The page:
Two Dozen Dinosaurs: A First Book of Dinosaur Facts, Mysteries, Games and Fun
Laurence Steven is Chairman of the English Department at Laurentian
University and author of Dissociation and Wholeness in Patrick White’s
This is an entertaining and informative book targeted mainly at children
ages 7-10, though others both younger and older will find it a
fascinating trip into the real world of the dinosaurs, who lived
millions of years ago.
Through a mix of text, illustrations, and activities, Ripley spotlights
24 kinds of dinosaur. While the text discusses each dinosaur’s
individual characteristics (for example, what they ate, and how big they
were in relation to us), diagrams and colorful pictures provide helpful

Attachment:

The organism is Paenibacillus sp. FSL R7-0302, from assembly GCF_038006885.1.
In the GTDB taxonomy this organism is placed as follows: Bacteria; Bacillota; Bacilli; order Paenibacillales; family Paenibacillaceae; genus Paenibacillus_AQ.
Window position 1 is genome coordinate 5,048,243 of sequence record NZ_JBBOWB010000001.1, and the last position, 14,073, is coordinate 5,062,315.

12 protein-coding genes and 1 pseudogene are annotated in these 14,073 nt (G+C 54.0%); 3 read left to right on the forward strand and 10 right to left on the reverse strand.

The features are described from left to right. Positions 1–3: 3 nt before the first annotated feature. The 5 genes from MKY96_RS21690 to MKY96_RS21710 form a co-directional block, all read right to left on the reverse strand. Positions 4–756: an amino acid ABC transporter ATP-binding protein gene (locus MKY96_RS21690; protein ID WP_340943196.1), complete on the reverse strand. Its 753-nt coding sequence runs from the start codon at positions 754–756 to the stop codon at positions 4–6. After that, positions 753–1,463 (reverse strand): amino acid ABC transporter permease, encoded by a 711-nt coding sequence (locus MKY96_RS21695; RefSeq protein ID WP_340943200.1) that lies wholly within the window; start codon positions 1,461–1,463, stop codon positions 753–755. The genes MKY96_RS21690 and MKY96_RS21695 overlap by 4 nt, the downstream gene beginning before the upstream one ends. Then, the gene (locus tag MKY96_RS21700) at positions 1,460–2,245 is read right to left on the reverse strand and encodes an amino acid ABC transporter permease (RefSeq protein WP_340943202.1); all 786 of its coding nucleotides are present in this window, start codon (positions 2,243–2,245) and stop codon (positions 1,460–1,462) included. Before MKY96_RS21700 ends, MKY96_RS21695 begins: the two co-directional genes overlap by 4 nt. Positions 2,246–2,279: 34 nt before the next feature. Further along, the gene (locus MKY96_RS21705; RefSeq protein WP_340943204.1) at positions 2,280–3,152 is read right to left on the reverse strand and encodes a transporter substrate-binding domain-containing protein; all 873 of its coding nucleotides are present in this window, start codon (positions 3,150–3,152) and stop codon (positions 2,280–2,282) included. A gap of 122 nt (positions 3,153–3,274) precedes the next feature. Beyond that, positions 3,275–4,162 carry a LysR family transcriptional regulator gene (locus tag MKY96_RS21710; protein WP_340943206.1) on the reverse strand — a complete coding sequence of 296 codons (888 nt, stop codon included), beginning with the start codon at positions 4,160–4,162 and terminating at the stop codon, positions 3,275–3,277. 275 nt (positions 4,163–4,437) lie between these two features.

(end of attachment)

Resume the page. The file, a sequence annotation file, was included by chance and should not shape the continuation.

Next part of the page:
counterpoint. There are also many little games, mazes, and puzzles that
will hold a child’s attention for quite a spell. The book contains a
wide variety of information that most children, and some adults, would
not know readily. For example, how many readers know that a
Compsognathus was a dinosaur about the size of a rooster?
Most of the text in the book is direct and easy to understand, although
the section titles (which are written in a simulated hieroglyphic
script) might cause recognition problems. This book would be excellent
for children in the home or in the classroom. Unfortunately, it may not
be appropriate for a public library, because its presentation invites
children to interact; they will want to write answers, or follow mazes.
(Librarians might be a little nervous seeing the children wielding
pencils.) Yet the book would be an appropriate initial aid for school
projects, so elementary-school librarians might want to take the risk.
All in all, Two Dozen Dinosaurs is an excellent effort.